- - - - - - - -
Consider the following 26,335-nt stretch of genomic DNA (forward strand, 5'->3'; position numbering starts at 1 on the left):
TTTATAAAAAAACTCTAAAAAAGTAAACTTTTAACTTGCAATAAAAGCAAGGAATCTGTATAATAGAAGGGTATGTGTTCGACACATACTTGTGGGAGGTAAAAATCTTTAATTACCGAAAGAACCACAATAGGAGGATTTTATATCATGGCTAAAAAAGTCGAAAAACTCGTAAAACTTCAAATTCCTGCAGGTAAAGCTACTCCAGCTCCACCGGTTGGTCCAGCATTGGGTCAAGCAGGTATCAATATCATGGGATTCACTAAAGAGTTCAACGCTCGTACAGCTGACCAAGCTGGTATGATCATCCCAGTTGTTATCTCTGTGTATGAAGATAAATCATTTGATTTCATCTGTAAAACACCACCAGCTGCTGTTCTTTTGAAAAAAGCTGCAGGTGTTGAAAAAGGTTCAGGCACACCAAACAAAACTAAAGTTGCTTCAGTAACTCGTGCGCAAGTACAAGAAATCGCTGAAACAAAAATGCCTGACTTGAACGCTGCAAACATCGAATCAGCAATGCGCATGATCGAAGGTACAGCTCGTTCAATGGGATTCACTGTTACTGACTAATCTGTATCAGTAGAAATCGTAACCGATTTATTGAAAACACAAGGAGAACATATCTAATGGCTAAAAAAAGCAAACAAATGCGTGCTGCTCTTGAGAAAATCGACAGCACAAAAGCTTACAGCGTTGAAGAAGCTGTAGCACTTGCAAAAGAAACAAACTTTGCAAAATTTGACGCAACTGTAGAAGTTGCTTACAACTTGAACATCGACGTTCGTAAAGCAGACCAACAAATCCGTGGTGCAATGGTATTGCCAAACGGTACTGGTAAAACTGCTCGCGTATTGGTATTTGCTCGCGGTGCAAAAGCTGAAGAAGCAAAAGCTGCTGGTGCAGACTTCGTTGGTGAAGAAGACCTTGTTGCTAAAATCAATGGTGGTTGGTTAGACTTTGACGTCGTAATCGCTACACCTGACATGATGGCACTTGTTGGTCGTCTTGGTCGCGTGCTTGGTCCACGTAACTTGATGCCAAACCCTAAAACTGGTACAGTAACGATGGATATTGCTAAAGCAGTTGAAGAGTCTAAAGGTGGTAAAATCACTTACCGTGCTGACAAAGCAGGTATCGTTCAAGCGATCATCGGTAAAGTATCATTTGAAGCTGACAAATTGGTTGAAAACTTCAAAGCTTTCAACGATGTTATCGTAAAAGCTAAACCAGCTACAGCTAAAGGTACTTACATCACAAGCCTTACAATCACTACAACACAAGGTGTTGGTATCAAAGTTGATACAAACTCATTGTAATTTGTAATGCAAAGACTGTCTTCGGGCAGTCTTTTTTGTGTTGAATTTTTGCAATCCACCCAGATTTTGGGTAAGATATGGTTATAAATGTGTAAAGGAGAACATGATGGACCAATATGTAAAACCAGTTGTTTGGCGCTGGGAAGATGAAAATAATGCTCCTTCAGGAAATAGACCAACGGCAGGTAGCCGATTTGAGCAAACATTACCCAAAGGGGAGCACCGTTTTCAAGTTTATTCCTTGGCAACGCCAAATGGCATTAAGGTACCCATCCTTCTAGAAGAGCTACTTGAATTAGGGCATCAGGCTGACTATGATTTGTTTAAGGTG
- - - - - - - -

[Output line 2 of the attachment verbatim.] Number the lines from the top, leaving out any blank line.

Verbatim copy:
TTTATAAAAAAACTCTAAAAAAGTAAACTTTTAACTTGCAATAAAAGCAAGGAATCTGTATAATAGAAGGGTATGTGTTCGACACATACTTGTGGGAGGTAAAAATCTTTAATTACCGAAAGAACCACAATAGGAGGATTTTATATCATGGCTAAAAAAGTCGAAAAACTCGTAAAACTTCAAATTCCTGCAGGTAAAGCTACTCCAGCTCCACCGGTTGGTCCAGCATTGGGTCAAGCAGGTATCAATATCATGGGATTCACTAAAGAGTTCAACGCTCGTACAGCTGACCAAGCTGGTATGATCATCCCAGTTGTTATCTCTGTGTATGAAGATAAATCATTTGATTTCATCTGTAAAACACCACCAGCTGCTGTTCTTTTGAAAAAAGCTGCAGGTGTTGAAAAAGGTTCAGGCACACCAAACAAAACTAAAGTTGCTTCAGTAACTCGTGCGCAAGTACAAGAAATCGCTGAAACAAAAATGCCTGACTTGAACGCTGCAAACATCGAATCAGCAATGCGCATGATCGAAGGTACAGCTCGTTCAATGGGATTCACTGTTACTGACTAATCTGTATCAGTAGAAATCGTAACCGATTTATTGAAAACACAAGGAGAACATATCTAATGGCTAAAAAAAGCAAACAAATGCGTGCTGCTCTTGAGAAAATCGACAGCACAAAAGCTTACAGCGTTGAAGAAGCTGTAGCACTTGCAAAAGAAACAAACTTTGCAAAATTTGACGCAACTGTAGAAGTTGCTTACAACTTGAACATCGACGTTCGTAAAGCAGACCAACAAATCCGTGGTGCAATGGTATTGCCAAACGGTACTGGTAAAACTGCTCGCGTATTGGTATTTGCTCGCGGTGCAAAAGCTGAAGAAGCAAAAGCTGCTGGTGCAGACTTCGTTGGTGAAGAAGACCTTGTTGCTAAAATCAATGGTGGTTGGTTAGACTTTGACGTCGTAATCGCTACACCTGACATGATGGCACTTGTTGGTCGTCTTGGTCGCGTGCTTGGTCCACGTAACTTGATGCCAAACCCTAAAACTGGTACAGTAACGATGGATATTGCTAAAGCAGTTGAAGAGTCTAAAGGTGGTAAAATCACTTACCGTGCTGACAAAGCAGGTATCGTTCAAGCGATCATCGGTAAAGTATCATTTGAAGCTGACAAATTGGTTGAAAACTTCAAAGCTTTCAACGATGTTATCGTAAAAGCTAAACCAGCTACAGCTAAAGGTACTTACATCACAAGCCTTACAATCACTACAACACAAGGTGTTGGTATCAAAGTTGATACAAACTCATTGTAATTTGTAATGCAAAGACTGTCTTCGGGCAGTCTTTTTTGTGTTGAATTTTTGCAATCCACCCAGATTTTGGGTAAGATATGGTTATAAATGTGTAAAGGAGAACATGATGGACCAATATGTAAAACCAGTTGTTTGGCGCTGGGAAGATGAAAATAATGCTCCTTCAGGAAATAGACCAACGGCAGGTAGCCGATTTGAGCAAACATTACCCAAAGGGGAGCACCGTTTTCAAGTTTATTCCTTGGCAACGCCAAATGGCATTAAGGTACCCATCCTTCTAGAAGAGCTACTTGAATTAGGGCATCAGGCTGACTATGATTTGTTTAAGGTG